High frequency words are words that students encounter frequently in reading and writing. It is critical that readers and writers develop automatic recognition of high frequency words, a skill that leads to fluency. Students need to be able read about 300 high frequency words "instantly" without hesitation, because these words make up 65% of all written material. Comprehension begins to break down when students are focused on trying to decode or sound out words.
Many high frequency words are called "Sight Words". Sight words do not follow regular phonetic rules. They do not follow easy spelling patterns (example: cave, save, wave, gave, have). As a result, these words are more difficult for students to master. Asking a child to "sound it out" is pointless with this type of word and generally causes increased frustration for beginning and struggling readers. Young readers need to recognize these words as "sight word". In order for students to retain a difficult word, they need many opportunities to experience and manipulate it.
Much of our language has been adapted from other languages during its development. It is interesting that only one-sixth of the words survived from Old English and almost all of those words are sight words.
A prime example of the importance of high frequency words in a piece of text can be seen in counting the number of sight words in a simple version of The Three Bears. Another reality check is for looking for high frequency words in the story problems in your child's daily math lessons.
Below you will find a few ideas for practicing these words. These suggested ideas are for you to help your child become a better reader. Not all ideas are suited for your child so please pick the ideas that are best for you and your young reader.
There are also many free website games available to help your child master these words. Please remember to monitor your child at all times while on the internet.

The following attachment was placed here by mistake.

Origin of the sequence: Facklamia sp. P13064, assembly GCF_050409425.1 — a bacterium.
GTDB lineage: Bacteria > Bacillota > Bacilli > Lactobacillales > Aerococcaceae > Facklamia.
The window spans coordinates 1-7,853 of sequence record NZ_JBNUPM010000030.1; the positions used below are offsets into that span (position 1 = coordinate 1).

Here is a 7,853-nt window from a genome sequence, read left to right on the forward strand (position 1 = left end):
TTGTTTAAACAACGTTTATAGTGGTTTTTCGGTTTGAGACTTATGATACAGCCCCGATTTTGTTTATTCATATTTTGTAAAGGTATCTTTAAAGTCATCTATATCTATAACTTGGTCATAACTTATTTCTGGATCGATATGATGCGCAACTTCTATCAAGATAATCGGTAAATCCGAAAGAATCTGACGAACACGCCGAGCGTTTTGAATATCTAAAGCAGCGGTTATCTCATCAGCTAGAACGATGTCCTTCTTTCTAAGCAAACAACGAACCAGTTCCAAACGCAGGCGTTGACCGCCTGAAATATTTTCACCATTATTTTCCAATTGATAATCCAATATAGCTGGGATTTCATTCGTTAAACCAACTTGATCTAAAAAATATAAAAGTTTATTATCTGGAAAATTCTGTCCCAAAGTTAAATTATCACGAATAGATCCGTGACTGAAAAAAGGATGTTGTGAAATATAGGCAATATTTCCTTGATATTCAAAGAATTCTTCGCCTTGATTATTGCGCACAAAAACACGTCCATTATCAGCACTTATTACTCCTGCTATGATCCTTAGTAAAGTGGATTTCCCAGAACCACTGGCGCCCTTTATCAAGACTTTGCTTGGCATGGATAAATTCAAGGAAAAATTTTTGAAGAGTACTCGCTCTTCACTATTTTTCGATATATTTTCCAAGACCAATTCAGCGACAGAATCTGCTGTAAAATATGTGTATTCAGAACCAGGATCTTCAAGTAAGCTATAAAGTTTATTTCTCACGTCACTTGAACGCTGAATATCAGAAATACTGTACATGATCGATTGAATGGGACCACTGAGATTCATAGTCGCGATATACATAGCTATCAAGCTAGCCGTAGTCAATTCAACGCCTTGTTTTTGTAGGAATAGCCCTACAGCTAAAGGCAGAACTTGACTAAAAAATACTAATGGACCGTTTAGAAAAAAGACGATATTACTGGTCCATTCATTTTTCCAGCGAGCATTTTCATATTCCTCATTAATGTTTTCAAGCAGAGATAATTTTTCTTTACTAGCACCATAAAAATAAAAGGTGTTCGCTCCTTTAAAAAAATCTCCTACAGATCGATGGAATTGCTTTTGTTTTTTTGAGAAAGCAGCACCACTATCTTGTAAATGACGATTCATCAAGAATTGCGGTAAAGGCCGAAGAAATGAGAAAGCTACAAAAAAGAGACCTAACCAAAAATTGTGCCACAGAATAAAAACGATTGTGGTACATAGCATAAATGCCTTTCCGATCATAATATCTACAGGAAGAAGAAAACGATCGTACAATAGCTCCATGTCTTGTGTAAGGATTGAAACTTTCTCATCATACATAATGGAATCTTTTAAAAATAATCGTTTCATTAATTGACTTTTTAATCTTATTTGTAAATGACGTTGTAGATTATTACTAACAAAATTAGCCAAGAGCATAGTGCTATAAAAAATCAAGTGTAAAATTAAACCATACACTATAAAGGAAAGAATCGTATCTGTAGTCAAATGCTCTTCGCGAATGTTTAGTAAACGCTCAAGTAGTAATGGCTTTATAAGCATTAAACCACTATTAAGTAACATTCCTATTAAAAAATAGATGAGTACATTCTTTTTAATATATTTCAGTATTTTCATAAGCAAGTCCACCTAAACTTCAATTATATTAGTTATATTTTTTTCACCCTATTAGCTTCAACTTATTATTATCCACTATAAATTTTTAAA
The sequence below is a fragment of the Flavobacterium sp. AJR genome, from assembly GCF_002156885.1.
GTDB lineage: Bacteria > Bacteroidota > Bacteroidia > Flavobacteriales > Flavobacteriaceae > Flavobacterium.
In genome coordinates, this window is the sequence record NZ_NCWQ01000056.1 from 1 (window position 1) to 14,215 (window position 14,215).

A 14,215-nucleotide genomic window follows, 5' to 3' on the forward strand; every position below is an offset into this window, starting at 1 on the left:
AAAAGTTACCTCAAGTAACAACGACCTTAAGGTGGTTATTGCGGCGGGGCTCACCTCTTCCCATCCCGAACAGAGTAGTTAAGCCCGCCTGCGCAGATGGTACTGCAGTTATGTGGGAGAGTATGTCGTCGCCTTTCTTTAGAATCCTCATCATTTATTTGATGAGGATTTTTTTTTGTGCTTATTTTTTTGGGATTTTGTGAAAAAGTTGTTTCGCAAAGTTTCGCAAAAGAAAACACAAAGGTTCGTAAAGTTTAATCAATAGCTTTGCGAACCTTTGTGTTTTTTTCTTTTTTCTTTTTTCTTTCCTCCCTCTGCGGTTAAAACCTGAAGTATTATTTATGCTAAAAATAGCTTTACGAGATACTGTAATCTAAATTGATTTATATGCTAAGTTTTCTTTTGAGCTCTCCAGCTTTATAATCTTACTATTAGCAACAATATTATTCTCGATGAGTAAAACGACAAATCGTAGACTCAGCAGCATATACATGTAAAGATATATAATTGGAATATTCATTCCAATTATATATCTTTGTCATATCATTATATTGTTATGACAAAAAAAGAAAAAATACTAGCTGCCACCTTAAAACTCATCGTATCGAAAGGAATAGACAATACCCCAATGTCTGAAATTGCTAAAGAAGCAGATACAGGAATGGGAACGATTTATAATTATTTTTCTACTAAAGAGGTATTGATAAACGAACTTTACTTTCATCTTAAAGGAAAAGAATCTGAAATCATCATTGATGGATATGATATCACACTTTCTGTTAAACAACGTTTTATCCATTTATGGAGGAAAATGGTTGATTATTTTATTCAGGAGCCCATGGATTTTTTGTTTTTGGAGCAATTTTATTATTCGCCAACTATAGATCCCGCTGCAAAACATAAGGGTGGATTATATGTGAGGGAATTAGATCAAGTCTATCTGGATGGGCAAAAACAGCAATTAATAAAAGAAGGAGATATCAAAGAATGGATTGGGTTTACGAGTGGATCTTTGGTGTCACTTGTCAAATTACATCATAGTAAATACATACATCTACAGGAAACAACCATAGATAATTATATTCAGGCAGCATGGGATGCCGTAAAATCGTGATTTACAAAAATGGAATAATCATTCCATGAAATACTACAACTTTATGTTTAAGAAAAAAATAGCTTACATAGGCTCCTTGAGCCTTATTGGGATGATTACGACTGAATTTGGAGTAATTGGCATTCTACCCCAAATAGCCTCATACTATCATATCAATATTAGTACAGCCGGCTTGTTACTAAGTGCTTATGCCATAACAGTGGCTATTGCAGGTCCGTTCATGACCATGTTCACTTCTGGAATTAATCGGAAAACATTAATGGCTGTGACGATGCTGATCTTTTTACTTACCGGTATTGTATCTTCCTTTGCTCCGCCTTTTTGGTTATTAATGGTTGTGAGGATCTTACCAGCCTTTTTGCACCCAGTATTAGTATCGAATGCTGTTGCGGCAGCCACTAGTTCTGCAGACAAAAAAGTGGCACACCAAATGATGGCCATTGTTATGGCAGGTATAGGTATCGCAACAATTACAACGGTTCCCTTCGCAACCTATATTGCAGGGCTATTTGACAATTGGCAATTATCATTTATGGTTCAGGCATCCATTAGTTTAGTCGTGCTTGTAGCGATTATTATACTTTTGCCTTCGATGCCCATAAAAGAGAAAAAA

PRACTICING SIGHT WORDS AT HOME
USE PLASTIC LETTERS
You can buy a set of plastic magnetic letters at the Dollar Store. Have your child put the letters on a cookie sheet or refrigerator to make the word, then read it. Later, encourage him/her to make the word, read the word, cover the word, write the word, check the word, read the word. (Children may peek at the word if necessary while they are learning to write it correctly.)
USE A DRY ERASE BOARD
Write the word over and over until it is learned, erasing each time. This is a writing task, not a copying task. If your child is using paper and pencil, fold the paper over each time or use another paper or card to cover the previous word. If your child needs a model to start with, provide it. Then cover it and allow him/her to peek if necessary. Then remove it altogether. Encourage your child to make sure the words are in his/her head.
I HAVE, WHO HAS?
Make cards for this game to practice sight words. I have "the," who has "from?"
As you go through the stack of cards, ask your child to read in the following voices: baby, robot (monotone), goofy, scary, mad, old.
Have your child go through a poem, worksheet, math homework, or decodable book and highlight the sight words.
Write 10 words on index cards and have your child sort them into ABC order, then read the list several times. Repeat, adding and taking away words each time.
COMMERCIAL GAMES & ACTIVITIES
Any games with cards to read or letters to manipulate:
Scrabble Go Fish Bingo Boggle
Lotto hunks Word Search Hang Man